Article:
Posts in Small Stories
Letters to Michael

I have had a new revelation this morning. Deep in the beautiful truths of ‘Good, Good Father’ and ‘Is He Worthy?’ sung by Chris Tomlin – those beautiful words washing over me, soothing me as my morning begins, I make a new decision. Michael needs to hear those words, those truths.

Michael is beyond my reach. Locked in a broken mind and a tormented spirit; at the unkind mercy of a broken justice system and sentenced to a life behind bars and in the company of felons. Because Michael is a felon himself.

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He Will Swallow Up Death Forever

It all started in a grave… and a borrowed one at that. Usually, it was the women who bathed the lifeless body, rubbed the skin with rich perfumes and lovingly, carefully wrapped their loved one in strips of linen.

This grave was different. It held a king. A king from a foreign land. Messengers from that foreign land, angels, watched silently from the shadows. All was quiet. They had no songs to sing, no words to say as they watched the two men at their work.

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A Knock on the Door

My sister had a recurring dream in the months before she passed away. She told me about it one day as I sat on the edge of her hospital bed. In her dream, she climbed a long staircase; at the top was a locked door. She tried the door, but it would not open.

I think I shared with her the verse from the Revelation to John; that we are the ones who open the door. Our conversation went no deeper at the time. This recurring dream of hers continued and expanded and there came a time when she opened that door.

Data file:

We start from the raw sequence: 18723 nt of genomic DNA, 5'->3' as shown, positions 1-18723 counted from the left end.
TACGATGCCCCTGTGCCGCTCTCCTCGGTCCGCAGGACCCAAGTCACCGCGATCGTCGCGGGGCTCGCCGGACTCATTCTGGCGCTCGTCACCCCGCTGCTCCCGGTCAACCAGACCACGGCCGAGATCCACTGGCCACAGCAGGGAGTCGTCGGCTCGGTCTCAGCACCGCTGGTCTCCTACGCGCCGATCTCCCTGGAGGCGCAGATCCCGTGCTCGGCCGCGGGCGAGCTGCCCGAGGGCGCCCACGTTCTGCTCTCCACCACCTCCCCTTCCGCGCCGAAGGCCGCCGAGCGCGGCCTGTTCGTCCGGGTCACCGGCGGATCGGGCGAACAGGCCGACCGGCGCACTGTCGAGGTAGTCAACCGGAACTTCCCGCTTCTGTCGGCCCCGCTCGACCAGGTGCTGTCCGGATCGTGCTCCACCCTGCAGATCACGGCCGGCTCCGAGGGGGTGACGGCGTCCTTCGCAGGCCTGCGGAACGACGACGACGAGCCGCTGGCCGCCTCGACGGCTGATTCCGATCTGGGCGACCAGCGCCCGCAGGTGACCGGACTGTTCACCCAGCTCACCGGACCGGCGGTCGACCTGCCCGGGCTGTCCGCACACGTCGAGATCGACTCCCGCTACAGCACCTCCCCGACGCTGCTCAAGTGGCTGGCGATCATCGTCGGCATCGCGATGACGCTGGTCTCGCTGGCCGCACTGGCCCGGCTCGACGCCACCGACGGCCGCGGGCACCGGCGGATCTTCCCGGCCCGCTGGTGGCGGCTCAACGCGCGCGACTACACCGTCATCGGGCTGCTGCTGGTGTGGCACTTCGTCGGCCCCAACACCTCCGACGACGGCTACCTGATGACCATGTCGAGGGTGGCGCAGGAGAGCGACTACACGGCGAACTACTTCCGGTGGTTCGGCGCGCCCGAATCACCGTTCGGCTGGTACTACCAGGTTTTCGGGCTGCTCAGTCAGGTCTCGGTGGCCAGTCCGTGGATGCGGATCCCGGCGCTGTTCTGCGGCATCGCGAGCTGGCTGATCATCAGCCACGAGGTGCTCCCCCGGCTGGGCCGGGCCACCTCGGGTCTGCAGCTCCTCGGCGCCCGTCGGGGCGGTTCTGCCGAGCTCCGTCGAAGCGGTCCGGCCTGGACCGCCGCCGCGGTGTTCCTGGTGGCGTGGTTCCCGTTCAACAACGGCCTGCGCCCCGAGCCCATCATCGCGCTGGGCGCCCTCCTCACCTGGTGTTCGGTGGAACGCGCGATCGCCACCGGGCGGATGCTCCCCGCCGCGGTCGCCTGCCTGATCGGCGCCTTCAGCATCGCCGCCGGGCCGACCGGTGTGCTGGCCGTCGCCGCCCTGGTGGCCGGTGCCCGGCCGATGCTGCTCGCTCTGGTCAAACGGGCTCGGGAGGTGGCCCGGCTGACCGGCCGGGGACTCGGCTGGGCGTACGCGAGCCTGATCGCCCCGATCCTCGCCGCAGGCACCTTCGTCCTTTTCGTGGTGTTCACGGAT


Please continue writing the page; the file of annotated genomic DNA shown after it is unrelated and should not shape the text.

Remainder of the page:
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A Reason to Shop for Shoes

I was ill-prepared when I set out on this little journey. The sun was high in the sky, the air crisp and warm with a slight breeze. At the end of the trail there are waterfalls, clearly marked with an orange star. But I will not make it there. My hiking boots are safe and sound on the other side of the continent in the dark of my closet, as I slip and slide in my black Adidas on the hard-packed snow and ice that carpets the trail.

I will make do with a large granite rock and the babble of the brook intermixed with the occasional car on the road that runs parallel.

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Horizon Gazer

Have you ever found yourself saying no to God? I have. And let me tell you right now; it is the wrong side of the argument to be on.

 I have led an amazing Bible Study for the last 17 years and I started out on that path, at the very beginning with those words of ‘no’ in all their variations choo-choo-ing in my brain like a little toy train going around and around. “No, no. no.”